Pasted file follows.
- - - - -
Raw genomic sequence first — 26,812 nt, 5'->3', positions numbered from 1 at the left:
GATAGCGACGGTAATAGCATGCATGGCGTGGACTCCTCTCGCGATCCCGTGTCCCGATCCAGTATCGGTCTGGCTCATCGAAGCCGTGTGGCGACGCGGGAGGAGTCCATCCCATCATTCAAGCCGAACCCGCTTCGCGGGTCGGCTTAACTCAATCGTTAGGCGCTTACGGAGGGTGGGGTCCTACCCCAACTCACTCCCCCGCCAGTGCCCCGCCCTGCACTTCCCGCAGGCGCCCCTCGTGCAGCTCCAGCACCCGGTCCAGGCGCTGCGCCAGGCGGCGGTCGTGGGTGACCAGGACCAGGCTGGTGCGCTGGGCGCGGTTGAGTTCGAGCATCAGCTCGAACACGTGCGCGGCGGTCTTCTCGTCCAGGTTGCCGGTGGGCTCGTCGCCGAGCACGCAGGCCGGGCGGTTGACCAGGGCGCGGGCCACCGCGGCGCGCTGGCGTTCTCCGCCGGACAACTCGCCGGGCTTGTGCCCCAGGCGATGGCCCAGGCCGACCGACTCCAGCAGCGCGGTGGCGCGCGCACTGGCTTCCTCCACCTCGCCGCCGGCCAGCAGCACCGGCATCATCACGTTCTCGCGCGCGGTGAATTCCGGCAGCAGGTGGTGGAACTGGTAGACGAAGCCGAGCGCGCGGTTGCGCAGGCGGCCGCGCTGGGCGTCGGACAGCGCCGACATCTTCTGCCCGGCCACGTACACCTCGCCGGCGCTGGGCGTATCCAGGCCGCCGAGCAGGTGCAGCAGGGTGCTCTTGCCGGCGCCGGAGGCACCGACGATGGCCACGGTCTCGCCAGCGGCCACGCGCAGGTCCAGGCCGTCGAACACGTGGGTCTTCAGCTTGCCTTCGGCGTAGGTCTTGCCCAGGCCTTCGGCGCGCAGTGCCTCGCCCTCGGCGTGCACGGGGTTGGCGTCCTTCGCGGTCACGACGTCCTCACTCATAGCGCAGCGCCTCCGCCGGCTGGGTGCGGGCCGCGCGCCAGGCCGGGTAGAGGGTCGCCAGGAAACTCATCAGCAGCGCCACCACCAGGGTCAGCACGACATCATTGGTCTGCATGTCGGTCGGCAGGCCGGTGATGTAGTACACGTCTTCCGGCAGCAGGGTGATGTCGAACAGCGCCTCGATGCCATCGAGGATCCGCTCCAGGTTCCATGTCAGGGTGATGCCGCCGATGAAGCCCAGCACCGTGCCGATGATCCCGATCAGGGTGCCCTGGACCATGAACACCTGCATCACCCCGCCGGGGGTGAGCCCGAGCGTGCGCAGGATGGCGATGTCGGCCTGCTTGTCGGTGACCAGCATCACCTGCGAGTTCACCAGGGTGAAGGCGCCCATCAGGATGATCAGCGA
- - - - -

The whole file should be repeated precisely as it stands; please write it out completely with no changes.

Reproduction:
Raw genomic sequence first — 26,812 nt, 5'->3', positions numbered from 1 at the left:
GATAGCGACGGTAATAGCATGCATGGCGTGGACTCCTCTCGCGATCCCGTGTCCCGATCCAGTATCGGTCTGGCTCATCGAAGCCGTGTGGCGACGCGGGAGGAGTCCATCCCATCATTCAAGCCGAACCCGCTTCGCGGGTCGGCTTAACTCAATCGTTAGGCGCTTACGGAGGGTGGGGTCCTACCCCAACTCACTCCCCCGCCAGTGCCCCGCCCTGCACTTCCCGCAGGCGCCCCTCGTGCAGCTCCAGCACCCGGTCCAGGCGCTGCGCCAGGCGGCGGTCGTGGGTGACCAGGACCAGGCTGGTGCGCTGGGCGCGGTTGAGTTCGAGCATCAGCTCGAACACGTGCGCGGCGGTCTTCTCGTCCAGGTTGCCGGTGGGCTCGTCGCCGAGCACGCAGGCCGGGCGGTTGACCAGGGCGCGGGCCACCGCGGCGCGCTGGCGTTCTCCGCCGGACAACTCGCCGGGCTTGTGCCCCAGGCGATGGCCCAGGCCGACCGACTCCAGCAGCGCGGTGGCGCGCGCACTGGCTTCCTCCACCTCGCCGCCGGCCAGCAGCACCGGCATCATCACGTTCTCGCGCGCGGTGAATTCCGGCAGCAGGTGGTGGAACTGGTAGACGAAGCCGAGCGCGCGGTTGCGCAGGCGGCCGCGCTGGGCGTCGGACAGCGCCGACATCTTCTGCCCGGCCACGTACACCTCGCCGGCGCTGGGCGTATCCAGGCCGCCGAGCAGGTGCAGCAGGGTGCTCTTGCCGGCGCCGGAGGCACCGACGATGGCCACGGTCTCGCCAGCGGCCACGCGCAGGTCCAGGCCGTCGAACACGTGGGTCTTCAGCTTGCCTTCGGCGTAGGTCTTGCCCAGGCCTTCGGCGCGCAGTGCCTCGCCCTCGGCGTGCACGGGGTTGGCGTCCTTCGCGGTCACGACGTCCTCACTCATAGCGCAGCGCCTCCGCCGGCTGGGTGCGGGCCGCGCGCCAGGCCGGGTAGAGGGTCGCCAGGAAACTCATCAGCAGCGCCACCACCAGGGTCAGCACGACATCATTGGTCTGCATGTCGGTCGGCAGGCCGGTGATGTAGTACACGTCTTCCGGCAGCAGGGTGATGTCGAACAGCGCCTCGATGCCATCGAGGATCCGCTCCAGGTTCCATGTCAGGGTGATGCCGCCGATGAAGCCCAGCACCGTGCCGATGATCCCGATCAGGGTGCCCTGGACCATGAACACCTGCATCACCCCGCCGGGGGTGAGCCCGAGCGTGCGCAGGATGGCGATGTCGGCCTGCTTGTCGGTGACCAGCATCACCTGCGAGTTCACCAGGGTGAAGGCGCCCATCAGGATGATCAGCGA